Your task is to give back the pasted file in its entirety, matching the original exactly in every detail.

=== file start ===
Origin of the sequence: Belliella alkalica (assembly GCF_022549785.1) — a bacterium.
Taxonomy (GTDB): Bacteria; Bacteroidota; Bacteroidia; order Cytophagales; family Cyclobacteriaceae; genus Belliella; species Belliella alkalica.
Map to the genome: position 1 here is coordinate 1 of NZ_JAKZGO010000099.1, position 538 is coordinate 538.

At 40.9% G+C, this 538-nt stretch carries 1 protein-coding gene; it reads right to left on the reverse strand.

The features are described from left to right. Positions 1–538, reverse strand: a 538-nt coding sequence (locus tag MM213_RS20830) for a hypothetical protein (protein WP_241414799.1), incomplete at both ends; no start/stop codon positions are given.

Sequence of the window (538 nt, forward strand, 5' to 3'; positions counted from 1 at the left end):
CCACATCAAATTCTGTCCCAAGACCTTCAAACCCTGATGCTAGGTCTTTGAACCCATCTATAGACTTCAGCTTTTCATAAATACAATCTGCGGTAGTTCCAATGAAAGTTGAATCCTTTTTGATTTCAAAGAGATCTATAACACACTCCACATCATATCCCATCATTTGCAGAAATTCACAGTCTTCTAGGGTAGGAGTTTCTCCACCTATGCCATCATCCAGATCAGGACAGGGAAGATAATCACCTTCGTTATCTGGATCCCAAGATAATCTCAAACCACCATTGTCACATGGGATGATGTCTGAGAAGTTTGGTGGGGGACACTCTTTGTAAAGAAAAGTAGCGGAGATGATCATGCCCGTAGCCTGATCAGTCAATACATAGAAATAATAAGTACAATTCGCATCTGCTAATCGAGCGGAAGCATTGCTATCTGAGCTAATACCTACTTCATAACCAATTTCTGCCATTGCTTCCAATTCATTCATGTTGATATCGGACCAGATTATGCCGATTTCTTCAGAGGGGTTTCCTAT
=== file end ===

Origin of the sequence: Belliella alkalica (assembly GCF_022549785.1) — a bacterium.
Taxonomy (GTDB): Bacteria; Bacteroidota; Bacteroidia; order Cytophagales; family Cyclobacteriaceae; genus Belliella; species Belliella alkalica.
Map to the genome: position 1 here is coordinate 1 of NZ_JAKZGO010000099.1, position 538 is coordinate 538.

At 40.9% G+C, this 538-nt stretch carries 1 protein-coding gene; it reads right to left on the reverse strand.

The features are described from left to right. Positions 1–538, reverse strand: a 538-nt coding sequence (locus tag MM213_RS20830) for a hypothetical protein (protein WP_241414799.1), incomplete at both ends; no start/stop codon positions are given.

Sequence of the window (538 nt, forward strand, 5' to 3'; positions counted from 1 at the left end):
CCACATCAAATTCTGTCCCAAGACCTTCAAACCCTGATGCTAGGTCTTTGAACCCATCTATAGACTTCAGCTTTTCATAAATACAATCTGCGGTAGTTCCAATGAAAGTTGAATCCTTTTTGATTTCAAAGAGATCTATAACACACTCCACATCATATCCCATCATTTGCAGAAATTCACAGTCTTCTAGGGTAGGAGTTTCTCCACCTATGCCATCATCCAGATCAGGACAGGGAAGATAATCACCTTCGTTATCTGGATCCCAAGATAATCTCAAACCACCATTGTCACATGGGATGATGTCTGAGAAGTTTGGTGGGGGACACTCTTTGTAAAGAAAAGTAGCGGAGATGATCATGCCCGTAGCCTGATCAGTCAATACATAGAAATAATAAGTACAATTCGCATCTGCTAATCGAGCGGAAGCATTGCTATCTGAGCTAATACCTACTTCATAACCAATTTCTGCCATTGCTTCCAATTCATTCATGTTGATATCGGACCAGATTATGCCGATTTCTTCAGAGGGGTTTCCTAT